First, Catch an Idea – writing your novel, part 1

*Sorry to be so late.  I am apparently catching this virus every month in slightly more attenuated form.  Last night’s was nothing, really, but enough to send me to bed early and make it impossible for me to write blogs.  Hopefully my fellow MGC don’t kick me out! I’ve been dead weight lately.*


I’m not going to tell you that you can’t write a novel without having the slightest idea what in heaven it is about. It would come pretty hypocritical from me, since I’ve done it.

Most of my novels start with a voice in my head, a line, a paragraph, the impression of a character I can’t evade.

But even I, at some point have to stop, step back and go “So, what is this book all about?” Now with some books (Darkship Thieves, coff) that only happened as I read my first draft, but that was a good time because it gave me the opportunity to reinforce it, as I did my revisions.

Still, even if your idea doesn’t come in the form of “this is a novel about the human condition” (that is not an idea, it’s a … condition.) or “this is a novel about a planet that decides to abolish sex differences” or something, you have to have an idea to start.

Now the idea might be where the character is, and what his situation is and a sense of who he is. My idea for A Few Good Men was this:

The world celebrates great prison breaks. The French territories still commemorate the day in which the dreaded Bastille burst open before the righteous fury of the peasantry and disgorged into the light of day the innocent, the aggrieved, the tortured and the oppressed.

            They forget that every time a prison is opened, it also disgorges, amid the righteous and innocent, the con artists, the rapists, the murderers and the monsters.  

            Monsters like me.

So, I knew that he was in jail, and there is a prison break. I knew it was in the world of Darkships, so I knew the break was the break of Never-Never at the end of Darkship Thieves, and I knew that he was unjustly in jail (I don’t write anti-heros) and that somehow they’d got inside his head. And that was it.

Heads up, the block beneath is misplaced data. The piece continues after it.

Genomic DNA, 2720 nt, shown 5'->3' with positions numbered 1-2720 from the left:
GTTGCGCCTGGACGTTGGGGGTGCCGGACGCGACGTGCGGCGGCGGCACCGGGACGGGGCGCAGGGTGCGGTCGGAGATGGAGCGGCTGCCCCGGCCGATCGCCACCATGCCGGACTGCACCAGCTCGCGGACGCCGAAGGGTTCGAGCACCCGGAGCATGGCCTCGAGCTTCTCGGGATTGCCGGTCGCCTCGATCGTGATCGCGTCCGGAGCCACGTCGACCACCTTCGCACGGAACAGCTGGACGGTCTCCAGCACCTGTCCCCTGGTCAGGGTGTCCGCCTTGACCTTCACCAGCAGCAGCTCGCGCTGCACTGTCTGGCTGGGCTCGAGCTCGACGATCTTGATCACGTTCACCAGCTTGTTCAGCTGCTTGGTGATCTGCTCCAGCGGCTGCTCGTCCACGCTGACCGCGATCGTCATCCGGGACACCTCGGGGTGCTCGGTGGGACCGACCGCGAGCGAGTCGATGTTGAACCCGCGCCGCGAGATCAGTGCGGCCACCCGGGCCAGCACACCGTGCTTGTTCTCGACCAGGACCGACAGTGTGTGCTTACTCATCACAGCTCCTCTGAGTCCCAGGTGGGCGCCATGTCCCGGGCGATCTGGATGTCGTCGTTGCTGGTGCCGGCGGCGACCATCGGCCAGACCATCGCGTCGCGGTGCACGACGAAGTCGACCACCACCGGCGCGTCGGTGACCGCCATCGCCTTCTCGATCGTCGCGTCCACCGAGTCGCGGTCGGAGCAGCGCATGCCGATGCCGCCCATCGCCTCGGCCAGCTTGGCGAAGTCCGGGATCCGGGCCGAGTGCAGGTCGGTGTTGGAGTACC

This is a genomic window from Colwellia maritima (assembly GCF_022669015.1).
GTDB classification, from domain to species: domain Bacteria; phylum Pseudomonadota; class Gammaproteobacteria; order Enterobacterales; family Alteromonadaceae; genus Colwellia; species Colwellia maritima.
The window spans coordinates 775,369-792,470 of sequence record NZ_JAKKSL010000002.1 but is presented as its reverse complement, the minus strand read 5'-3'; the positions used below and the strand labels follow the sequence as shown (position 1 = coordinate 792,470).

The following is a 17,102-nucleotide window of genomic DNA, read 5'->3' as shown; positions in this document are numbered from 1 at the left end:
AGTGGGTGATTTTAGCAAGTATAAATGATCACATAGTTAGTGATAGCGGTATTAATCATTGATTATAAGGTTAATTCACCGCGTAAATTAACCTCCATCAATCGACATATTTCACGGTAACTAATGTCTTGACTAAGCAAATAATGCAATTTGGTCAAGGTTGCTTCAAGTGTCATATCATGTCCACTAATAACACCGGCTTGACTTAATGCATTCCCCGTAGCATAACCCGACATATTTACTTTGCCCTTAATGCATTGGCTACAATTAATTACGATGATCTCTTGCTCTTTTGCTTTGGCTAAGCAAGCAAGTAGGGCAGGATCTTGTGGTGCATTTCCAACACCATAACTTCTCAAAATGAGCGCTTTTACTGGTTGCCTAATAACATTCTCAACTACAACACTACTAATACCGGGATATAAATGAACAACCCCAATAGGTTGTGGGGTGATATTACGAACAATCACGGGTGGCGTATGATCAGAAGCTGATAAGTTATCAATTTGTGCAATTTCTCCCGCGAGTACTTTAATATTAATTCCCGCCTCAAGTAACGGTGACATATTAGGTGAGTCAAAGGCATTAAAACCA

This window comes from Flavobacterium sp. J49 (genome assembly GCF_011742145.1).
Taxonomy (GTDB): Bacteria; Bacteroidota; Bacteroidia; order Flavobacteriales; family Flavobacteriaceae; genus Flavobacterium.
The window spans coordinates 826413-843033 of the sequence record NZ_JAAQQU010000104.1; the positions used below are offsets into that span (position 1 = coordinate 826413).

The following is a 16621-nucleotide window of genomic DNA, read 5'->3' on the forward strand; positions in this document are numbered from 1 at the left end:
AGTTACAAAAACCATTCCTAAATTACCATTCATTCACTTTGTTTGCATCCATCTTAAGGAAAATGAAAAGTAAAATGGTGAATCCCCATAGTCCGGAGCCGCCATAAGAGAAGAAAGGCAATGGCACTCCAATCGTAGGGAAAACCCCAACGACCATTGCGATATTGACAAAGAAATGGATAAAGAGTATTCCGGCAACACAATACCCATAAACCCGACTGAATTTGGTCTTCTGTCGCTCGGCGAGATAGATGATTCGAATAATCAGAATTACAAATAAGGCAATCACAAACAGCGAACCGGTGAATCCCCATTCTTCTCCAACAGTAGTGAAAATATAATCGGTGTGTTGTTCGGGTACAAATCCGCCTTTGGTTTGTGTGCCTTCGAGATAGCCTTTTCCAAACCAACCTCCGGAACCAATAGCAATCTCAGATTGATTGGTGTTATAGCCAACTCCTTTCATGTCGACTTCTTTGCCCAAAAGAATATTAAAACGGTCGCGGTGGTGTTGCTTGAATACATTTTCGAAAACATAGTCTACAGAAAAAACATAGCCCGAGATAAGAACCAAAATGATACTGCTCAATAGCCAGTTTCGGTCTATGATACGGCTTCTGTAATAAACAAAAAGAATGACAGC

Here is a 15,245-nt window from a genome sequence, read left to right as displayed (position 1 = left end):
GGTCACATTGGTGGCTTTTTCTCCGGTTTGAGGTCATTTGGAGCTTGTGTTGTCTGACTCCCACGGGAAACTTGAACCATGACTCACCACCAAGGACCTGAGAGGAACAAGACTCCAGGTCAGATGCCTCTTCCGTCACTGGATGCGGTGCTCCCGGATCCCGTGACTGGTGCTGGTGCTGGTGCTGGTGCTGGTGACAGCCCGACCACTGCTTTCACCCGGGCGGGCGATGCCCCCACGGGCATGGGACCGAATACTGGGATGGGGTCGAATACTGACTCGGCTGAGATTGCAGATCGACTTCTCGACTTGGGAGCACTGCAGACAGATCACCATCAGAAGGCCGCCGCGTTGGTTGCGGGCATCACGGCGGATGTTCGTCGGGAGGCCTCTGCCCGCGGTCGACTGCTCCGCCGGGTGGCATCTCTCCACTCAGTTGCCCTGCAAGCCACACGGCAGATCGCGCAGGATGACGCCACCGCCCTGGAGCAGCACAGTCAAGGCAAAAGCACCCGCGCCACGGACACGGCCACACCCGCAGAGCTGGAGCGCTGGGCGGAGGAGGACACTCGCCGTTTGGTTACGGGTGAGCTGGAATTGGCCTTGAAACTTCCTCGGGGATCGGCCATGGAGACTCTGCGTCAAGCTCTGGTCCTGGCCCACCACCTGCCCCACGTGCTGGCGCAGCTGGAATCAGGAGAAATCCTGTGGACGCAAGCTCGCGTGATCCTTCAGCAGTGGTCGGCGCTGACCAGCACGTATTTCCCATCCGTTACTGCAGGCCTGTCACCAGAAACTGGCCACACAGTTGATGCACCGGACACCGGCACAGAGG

His name came next, and then I had to find a possible way he had that name, since I’d killed the one character of that name.

But A Few Good Men was strange, as I literally wrote it a page at a time, having to trust that my subconscious. This is a very unnerving way to write and even though this was my 23 or 24th book, I was spooked. Don’t do a book that way if you can help it.

The one thing I know is that regardless of what form your idea comes in, fishing for ideas is much like any other fishing. About half of your ideas you’ll have to throw back because they’re just not big enough.

This is hard to explain, but after a while you get a sense for what is a strong enough idea, and what isn’t and cut the line before hooking it – i.e. before starting a novel. – Until that blessed time comes, you’ll have a “throw back” rate of about fifty percent.

Now this is not an excuse to leave things unfinished. A “this story isn’t strong enough to be a novel/doesn’t interest me enough for me to write” usually dies in the first chapter or second at most.

Some rules of thumb, though not always right, is that unless there are extraordinary circumstances, if the action takes place all in a day, it’s probably a short story, not a novel. Or if it’s a gimmick/problem story (you know, where the mcguffin must be found, or the mystery solved) and it’s not a mystery novel, and there are no red-herrings, chances are it’s a short story or at most a novella.

If you only have a couple of characters, the world is ours, and nothing/no one else is coming alive for you, you might not have a full novel.

Now, mind you, this is not hard and fast rules. Only one character in the Shakespeare novels ever came alive for me, and I had to steal the plot from Tam Lin. But a novel it was.

“But Sarah,” you say, “What if it’s larger than a novel?”